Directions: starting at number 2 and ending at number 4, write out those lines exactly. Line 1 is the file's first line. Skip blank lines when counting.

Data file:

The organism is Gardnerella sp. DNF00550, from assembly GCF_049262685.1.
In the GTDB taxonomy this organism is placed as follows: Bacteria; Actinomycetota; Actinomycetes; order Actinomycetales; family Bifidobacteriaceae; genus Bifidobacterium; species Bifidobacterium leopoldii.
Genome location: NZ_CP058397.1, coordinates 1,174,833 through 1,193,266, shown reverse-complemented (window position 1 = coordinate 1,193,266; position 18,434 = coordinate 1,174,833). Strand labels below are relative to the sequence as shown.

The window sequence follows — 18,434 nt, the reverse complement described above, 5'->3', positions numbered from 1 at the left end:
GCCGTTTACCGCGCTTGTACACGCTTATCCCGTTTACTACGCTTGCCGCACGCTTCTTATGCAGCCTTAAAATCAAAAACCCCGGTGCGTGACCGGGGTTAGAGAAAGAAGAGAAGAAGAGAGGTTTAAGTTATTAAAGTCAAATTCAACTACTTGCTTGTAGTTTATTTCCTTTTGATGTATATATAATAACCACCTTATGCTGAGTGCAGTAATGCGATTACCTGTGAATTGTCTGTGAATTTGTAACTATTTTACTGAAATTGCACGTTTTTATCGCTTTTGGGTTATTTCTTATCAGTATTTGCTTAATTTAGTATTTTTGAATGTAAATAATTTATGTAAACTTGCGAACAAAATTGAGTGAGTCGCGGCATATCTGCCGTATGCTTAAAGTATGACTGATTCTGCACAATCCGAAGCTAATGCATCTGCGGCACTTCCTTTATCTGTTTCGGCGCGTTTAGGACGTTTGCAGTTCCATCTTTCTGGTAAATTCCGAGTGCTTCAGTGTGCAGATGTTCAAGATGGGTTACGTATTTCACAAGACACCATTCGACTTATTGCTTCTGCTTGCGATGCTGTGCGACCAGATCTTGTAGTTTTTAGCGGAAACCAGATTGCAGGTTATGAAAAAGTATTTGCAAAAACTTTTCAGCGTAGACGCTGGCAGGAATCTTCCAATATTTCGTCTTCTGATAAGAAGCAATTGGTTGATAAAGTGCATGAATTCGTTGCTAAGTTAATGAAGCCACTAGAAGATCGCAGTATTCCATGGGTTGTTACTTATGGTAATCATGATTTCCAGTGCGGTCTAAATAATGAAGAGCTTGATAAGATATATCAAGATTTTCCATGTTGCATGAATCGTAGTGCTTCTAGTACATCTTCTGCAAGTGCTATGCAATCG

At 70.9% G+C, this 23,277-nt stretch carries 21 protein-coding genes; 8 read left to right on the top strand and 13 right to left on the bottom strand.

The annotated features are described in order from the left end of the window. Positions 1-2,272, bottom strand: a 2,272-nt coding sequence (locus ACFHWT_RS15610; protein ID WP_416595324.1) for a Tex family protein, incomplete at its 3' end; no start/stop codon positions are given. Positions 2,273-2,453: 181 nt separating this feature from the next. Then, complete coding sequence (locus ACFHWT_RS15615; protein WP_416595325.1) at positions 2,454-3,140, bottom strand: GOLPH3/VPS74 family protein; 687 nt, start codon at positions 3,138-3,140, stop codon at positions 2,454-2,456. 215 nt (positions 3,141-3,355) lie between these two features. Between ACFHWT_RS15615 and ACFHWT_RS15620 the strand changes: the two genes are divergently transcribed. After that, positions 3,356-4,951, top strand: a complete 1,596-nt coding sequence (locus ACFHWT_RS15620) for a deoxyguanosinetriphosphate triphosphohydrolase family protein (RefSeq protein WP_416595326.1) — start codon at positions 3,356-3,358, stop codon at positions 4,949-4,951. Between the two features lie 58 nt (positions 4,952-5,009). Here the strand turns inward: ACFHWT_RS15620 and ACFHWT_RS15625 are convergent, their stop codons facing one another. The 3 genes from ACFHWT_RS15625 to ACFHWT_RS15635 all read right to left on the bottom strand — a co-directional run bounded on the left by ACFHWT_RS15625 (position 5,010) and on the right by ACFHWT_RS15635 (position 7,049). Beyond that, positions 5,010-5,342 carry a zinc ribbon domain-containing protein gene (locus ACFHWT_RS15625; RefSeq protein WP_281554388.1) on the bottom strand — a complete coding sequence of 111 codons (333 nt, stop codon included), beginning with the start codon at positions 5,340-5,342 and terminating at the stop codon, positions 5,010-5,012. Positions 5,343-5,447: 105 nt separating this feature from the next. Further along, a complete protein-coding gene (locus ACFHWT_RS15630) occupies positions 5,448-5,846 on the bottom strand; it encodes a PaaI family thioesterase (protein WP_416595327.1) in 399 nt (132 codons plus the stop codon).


In the GTDB taxonomy this organism is placed as follows: Bacteria; Actinomycetota; Actinomycetes; order Actinomycetales; family Bifidobacteriaceae; genus Bifidobacterium; species Bifidobacterium leopoldii.
Genome location: NZ_CP058397.1, coordinates 1,174,833 through 1,193,266, shown reverse-complemented (window position 1 = coordinate 1,193,266; position 18,434 = coordinate 1,174,833). Strand labels below are relative to the sequence as shown.

The window sequence follows — 18,434 nt, the reverse complement described above, 5'->3', positions numbered from 1 at the left end: